Couldn't find its etymology... anyone knows?
What does its meaning break down to?
Also, when should it be used best?


  • I don't recognise this as an expression.
    – Colin Fine
    Dec 21 '10 at 14:17

In modern usage, to have at is to attempt, to go ahead, or to attack physically. I suspect it comes from a shortening of the phrase have a go (at), which is used in the very same situations. Have at it means try (to do) it, have at thee! announces an attack in Shakespearian English, and he had at her with a knife means he attacked her with it.

  • The situation I think of in conjunction with this phrase is someone who tries to do something, say unscrew the lid of a jar of some kind, with all of their might and fails. Another person steps up and says, "can I try it?", to which the reply is "Sure, have at it." The connotation being that the speaker thinks it's impossible to succeed, but still gives their permission to try.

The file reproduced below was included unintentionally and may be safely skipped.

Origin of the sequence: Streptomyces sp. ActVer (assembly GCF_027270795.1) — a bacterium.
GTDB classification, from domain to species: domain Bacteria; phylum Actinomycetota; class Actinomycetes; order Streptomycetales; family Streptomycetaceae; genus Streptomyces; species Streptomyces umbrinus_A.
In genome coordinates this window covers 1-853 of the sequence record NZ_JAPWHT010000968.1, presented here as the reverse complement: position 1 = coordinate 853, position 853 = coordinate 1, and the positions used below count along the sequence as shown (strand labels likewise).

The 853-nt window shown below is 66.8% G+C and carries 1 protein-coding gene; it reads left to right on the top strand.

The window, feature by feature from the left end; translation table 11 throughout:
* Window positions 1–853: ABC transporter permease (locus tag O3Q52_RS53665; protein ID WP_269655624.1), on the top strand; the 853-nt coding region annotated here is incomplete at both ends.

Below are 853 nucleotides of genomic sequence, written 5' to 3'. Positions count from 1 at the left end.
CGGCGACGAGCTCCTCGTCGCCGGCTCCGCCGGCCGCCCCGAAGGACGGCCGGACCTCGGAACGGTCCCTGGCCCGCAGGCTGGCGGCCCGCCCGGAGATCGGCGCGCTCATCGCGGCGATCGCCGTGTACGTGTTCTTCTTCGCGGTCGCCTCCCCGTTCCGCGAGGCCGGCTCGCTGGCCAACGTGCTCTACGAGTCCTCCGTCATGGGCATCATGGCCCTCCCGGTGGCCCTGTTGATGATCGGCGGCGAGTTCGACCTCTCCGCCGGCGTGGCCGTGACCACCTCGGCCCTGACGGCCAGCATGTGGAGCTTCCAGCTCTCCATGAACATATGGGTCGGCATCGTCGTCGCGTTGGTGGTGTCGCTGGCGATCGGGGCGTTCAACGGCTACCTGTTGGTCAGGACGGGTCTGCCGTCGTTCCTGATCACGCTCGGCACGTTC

– Wayne
    May 25 '11 at 1:26
  • @Wayne: Yeah, it does have that sort of cynicism to it.
    – Jon Purdy
    May 25 '11 at 2:11
  • I agree. It seems to also flip again if used with "we/us", i.e. ok's here our tasks, lets have at it shall we? Mar 12 '12 at 20:25

Straitdope's forum suggests

The phrase "have at avail" means to have at an advantage and the earliest citation is to Malory (Le Morte D'Arthur) in the phrase* "Him thought no worship to have a knight at such avail, . . ."

Apparently "have at you" (or similar) appears in several Shakespeare plays in the sense of: let battle commence.

  • 6
    Just for the record: "Have at you now!" — Hamlet ◆ "Have at you with a proverb [...] Have at you with another;" — Comedy of Errors ◆ "Have at you!" — Henry VIII ◆ "Have at you, then, affection's men at arms." — Love's Labour's Lost ◆ "Then have at you with my wit!" — Romeo and Juliet ◆ "since you have begun, / Have at you for a bitter jest or two." — Taming of the Shrew ◆ "Come, both you cogging Greeks; have at you both!" — Troilus and Cressida.
    – RegDwigнt
    Dec 21 '10 at 1:04

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